Whenever anyone goes into business, they face a series of risks. The form those risks take could be anything, from financial to legal. Company leaders, therefore, need to take a precautionary stance when driving their enterprises forwards. They need to come at them with the view that something will probably go wrong at some point.
The precautionary principle in business is an interesting concept. We often hear about how entrepreneurs are “risk-takers” and willing to do the things that nobody else is prepared to do. But when you actually look at how these people make their decisions, they’re always far more risk-averse than you’d expect. There are very few mavericks out there.
In this post, we discuss the importance of the precautionary principle and how you can put it into practice in your enterprise.
What Is The Precautionary Principle?
At root, the precautionary principle is the idea that you shouldn’t take any unknown risks.
The reason a lot of entrepreneurs are successful is that they’re able to see that certain activities are far less risky than others. Their activities seem maverick to the people observing them. But the entrepreneur knows deep down that they’re not, and feels confident in taking them.
Importantly, these are known risks. The entrepreneur knows ahead of time how things are likely to turn out and derives confidence from that knowledge. Call it “special insight” if you will.
However, there are also a lot of unknown risks in business, and these are often the most dangerous. Most successful entrepreneurs avoid them like the plague if they can.
The precautionary principle says that people who want to start a small business should avoid these unknowns and not charge headlong into them. Thus, if you’re not sure about whether trying a specific tactic is risky or not, the precautionary principle says you should avoid it.
How To Implement The Precautionary Principle In Your Business
So what does this look like in practice? How can you use precautionary thinking to your advantage and mitigate the risks you face?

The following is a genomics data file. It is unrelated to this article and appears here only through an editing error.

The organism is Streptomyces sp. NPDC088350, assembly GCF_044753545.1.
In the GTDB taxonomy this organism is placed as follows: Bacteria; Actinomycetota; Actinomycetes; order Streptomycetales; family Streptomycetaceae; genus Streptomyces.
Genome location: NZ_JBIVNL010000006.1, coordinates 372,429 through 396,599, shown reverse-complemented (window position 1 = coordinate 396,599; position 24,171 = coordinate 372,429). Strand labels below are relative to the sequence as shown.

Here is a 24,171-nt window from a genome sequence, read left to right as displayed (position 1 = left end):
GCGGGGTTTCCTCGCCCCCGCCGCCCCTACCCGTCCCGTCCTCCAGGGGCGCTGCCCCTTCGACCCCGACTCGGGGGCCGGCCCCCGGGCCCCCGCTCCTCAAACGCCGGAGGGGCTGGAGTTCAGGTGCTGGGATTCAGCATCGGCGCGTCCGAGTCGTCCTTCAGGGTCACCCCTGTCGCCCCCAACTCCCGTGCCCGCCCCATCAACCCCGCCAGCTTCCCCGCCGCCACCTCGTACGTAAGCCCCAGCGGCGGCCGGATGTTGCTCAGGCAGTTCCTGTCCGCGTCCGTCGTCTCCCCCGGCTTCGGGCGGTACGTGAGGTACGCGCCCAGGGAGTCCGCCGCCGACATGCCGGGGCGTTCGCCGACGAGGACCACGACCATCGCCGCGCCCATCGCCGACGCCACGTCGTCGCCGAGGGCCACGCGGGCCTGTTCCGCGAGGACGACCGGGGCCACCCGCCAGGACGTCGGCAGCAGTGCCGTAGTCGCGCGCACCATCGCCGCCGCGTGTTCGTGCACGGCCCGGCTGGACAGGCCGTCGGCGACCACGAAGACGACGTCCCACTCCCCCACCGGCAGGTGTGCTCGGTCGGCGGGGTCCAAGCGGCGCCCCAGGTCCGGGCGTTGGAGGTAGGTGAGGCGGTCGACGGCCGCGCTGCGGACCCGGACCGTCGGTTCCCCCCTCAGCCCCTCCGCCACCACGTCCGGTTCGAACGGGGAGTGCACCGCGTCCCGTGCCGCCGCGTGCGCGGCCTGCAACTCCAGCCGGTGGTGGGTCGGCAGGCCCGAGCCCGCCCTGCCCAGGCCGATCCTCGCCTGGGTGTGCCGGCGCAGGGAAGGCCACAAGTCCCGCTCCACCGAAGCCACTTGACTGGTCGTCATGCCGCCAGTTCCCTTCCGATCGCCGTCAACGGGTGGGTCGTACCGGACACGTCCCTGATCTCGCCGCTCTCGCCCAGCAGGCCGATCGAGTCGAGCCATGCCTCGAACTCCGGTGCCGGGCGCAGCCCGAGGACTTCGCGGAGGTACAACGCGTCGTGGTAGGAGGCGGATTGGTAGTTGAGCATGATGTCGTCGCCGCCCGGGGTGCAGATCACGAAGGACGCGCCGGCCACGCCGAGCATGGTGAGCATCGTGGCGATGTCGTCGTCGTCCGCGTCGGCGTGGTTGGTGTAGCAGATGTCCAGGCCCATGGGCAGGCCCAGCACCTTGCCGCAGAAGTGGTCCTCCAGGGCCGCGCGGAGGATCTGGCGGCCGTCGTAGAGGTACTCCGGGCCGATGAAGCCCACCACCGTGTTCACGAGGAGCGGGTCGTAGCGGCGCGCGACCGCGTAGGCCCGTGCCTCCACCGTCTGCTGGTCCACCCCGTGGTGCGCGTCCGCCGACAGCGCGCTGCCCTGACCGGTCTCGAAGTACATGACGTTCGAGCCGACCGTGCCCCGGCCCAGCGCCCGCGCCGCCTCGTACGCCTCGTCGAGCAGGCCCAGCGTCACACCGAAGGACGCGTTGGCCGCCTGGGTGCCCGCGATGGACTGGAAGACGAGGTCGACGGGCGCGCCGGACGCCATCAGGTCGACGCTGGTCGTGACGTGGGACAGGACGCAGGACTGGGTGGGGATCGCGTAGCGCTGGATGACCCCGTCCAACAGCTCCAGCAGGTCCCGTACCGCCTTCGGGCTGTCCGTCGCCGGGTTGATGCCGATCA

Develop Your Processes In Advance Of Your Launch
Many new firms like to conduct a “soft launch” before selling to the mass market. This way, they can test their systems and ensure that they can cope, once all the real orders begin rolling in.
Taking this approach means developing and testing all your processes in advance. You want to make sure that everything goes smoothly and that you haven’t overlooked anything important.
Publish Clear Guidelines To Staff And Vendors
Staff and vendor risks are considerable for most businesses. If people in your organization misbehave, you could be on the hook. That’s why publishing clear guidelines and policies are essential before you begin trading. If a matter did ever wind up in a court, you’d want documentation on your side providing that you took risks seriously, even before you hired anyone.
Involve All Your Stakeholders In Discussions
Creating a business that abides by the precautionary principle generally means collecting as much information as possible about your enterprise. As a leader, you need to be able to view it from multiple perspectives so that you can critique it properly.
The best way to do this is to include all your stakeholders in your discussions. Frequently ask customers, staff, and even board members for their opinions on the operation. Get them to assess the risks that you face and the resources you should use to mitigate them.
Foster A Culture Of Openness
Companies start going wrong when they develop secret cliques or information ceases to flow from one person to another. Leaders following the precautionary principle, therefore, should seek to foster a culture of openness on their premises. It should be easy for anyone to come forwards and voice their concerns about the direction the company is taking. Remember, employees on the ground are often able to see problems coming down the pike far ahead of their seniors. Once the C-suite or board finds out about it, it’s usually too late.
The art of running a business is finding ways to take known risks that are less risky than other market participants believe. Elon Musk, for instance, set up an electric car business he had good personal reasons to think it would succeed. It turns out, in hindsight, that his analysis was correct. Battery prices have come down, making EVs and commercial viability for the mass market.
Your company needs to take a similar approach. You want to find risks that you know and understand so you can get ahead.